The up-regulation of cyclin-dependent kinase inhibitor p21 has been shown to enhance productivity of monoclonal antibodies and has been linked to various regulatory processes. To identify the potential role of p21 in adaptation to suspension and protein-free cultures, we studied the survival and growth of anchorage- and serum-dependent CHO cell lines that differed only in the period of p21-induced arrest. p21 overexpression led to rapid adaptation of cells to suspension and protein-free cultures. The period taken to achieve adaptation was correlated with the time the cells were arrested after transfer from the monolayer and serum-fed culture. Interestingly, cell aggregation associated with protein-free suspension culture was reduced in p21 culture in response to the loss of cellular adherence. The processes of adaptation to suspension and arrest did not decrease monoclonal antibody productivity. In contrast, following adaptation to protein-free growth media, an overall increase in specific productivity was observed. The ability of cells to survive in protein-free suspension cultures was due to the requirement of G1 cells to growth factors and to their relatively high resistance to the hydrodynamic forces. This improved process has the advantage of reducing the duration of critical path activity for developing CHO commercial cell lines from 72 to 36 days. (c) 2007 Published by Elsevier B.V.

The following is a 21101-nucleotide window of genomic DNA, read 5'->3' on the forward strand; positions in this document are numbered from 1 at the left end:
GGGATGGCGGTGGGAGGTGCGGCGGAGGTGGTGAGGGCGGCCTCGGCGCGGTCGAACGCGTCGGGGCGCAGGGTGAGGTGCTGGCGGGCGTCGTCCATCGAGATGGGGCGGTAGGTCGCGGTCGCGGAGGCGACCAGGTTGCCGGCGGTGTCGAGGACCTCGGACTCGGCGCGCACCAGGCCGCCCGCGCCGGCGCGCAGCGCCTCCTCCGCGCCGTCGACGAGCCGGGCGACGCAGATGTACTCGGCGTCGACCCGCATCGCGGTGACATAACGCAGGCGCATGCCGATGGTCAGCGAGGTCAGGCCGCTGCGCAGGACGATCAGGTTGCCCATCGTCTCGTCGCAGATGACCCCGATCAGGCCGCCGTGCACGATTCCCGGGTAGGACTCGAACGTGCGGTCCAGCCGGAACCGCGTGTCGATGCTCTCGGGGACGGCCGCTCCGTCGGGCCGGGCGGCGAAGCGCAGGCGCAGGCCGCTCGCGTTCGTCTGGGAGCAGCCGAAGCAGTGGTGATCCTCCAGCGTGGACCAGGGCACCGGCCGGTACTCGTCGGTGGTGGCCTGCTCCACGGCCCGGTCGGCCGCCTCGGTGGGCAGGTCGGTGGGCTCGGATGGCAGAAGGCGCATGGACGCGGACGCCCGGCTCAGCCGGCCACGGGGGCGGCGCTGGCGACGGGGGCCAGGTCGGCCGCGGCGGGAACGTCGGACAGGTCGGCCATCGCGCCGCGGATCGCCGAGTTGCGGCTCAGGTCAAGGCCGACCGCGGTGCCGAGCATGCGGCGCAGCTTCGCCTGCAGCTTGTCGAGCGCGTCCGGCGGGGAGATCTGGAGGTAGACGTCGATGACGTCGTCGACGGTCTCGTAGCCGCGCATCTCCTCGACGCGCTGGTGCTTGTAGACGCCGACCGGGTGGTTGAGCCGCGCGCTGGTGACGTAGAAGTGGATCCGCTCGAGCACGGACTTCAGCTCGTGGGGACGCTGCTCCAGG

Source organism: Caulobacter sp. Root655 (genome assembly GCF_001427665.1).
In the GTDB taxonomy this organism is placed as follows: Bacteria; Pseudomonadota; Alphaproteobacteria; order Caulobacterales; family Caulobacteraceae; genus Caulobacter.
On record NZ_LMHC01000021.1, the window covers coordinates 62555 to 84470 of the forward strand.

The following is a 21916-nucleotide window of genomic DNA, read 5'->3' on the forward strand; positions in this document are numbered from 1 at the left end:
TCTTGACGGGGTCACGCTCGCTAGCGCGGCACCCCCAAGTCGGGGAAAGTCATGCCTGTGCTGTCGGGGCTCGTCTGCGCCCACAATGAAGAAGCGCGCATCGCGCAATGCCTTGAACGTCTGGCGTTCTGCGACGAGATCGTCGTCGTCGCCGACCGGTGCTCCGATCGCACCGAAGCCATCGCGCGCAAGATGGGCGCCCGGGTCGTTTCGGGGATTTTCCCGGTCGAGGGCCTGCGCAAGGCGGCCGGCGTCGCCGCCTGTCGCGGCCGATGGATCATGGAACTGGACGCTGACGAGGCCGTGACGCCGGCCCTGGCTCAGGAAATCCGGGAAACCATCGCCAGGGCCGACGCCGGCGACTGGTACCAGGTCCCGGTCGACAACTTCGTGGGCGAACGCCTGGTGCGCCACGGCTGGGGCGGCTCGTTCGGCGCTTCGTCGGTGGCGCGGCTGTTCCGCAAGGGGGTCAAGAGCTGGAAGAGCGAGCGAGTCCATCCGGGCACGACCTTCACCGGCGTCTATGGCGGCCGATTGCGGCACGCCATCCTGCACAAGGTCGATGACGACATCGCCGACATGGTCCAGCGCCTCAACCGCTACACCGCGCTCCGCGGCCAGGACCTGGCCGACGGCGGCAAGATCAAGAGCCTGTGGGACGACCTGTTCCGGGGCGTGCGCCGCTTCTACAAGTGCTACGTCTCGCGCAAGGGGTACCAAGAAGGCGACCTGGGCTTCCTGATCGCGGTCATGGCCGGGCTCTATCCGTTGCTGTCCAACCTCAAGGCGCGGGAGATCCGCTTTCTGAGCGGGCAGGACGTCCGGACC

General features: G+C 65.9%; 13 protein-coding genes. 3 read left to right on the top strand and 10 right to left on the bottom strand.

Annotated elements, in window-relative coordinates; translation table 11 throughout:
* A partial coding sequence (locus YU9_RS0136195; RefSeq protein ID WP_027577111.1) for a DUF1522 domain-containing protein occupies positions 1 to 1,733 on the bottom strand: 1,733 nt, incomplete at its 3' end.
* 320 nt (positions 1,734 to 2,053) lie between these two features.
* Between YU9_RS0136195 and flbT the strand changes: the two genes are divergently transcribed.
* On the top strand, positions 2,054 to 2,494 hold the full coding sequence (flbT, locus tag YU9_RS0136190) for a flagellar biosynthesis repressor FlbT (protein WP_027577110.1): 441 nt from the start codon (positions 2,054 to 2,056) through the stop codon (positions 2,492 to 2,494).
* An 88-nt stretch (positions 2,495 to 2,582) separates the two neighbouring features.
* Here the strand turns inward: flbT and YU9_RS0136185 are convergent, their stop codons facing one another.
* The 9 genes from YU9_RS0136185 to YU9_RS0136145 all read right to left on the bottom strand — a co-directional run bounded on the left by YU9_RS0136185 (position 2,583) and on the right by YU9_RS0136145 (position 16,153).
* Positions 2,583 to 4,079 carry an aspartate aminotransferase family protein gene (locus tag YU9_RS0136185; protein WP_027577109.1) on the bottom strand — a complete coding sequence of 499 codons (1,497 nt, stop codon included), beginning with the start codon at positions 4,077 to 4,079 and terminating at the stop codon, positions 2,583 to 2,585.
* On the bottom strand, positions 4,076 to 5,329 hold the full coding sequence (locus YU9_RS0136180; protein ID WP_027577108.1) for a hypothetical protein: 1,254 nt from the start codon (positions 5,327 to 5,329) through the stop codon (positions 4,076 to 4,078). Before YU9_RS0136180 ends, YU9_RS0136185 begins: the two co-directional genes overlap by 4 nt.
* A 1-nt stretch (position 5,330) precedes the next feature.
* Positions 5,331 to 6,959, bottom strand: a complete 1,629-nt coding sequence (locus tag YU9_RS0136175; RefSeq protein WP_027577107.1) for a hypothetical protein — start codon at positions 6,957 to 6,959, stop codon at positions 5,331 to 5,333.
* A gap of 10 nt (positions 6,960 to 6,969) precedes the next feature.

- protein free
- cell cycle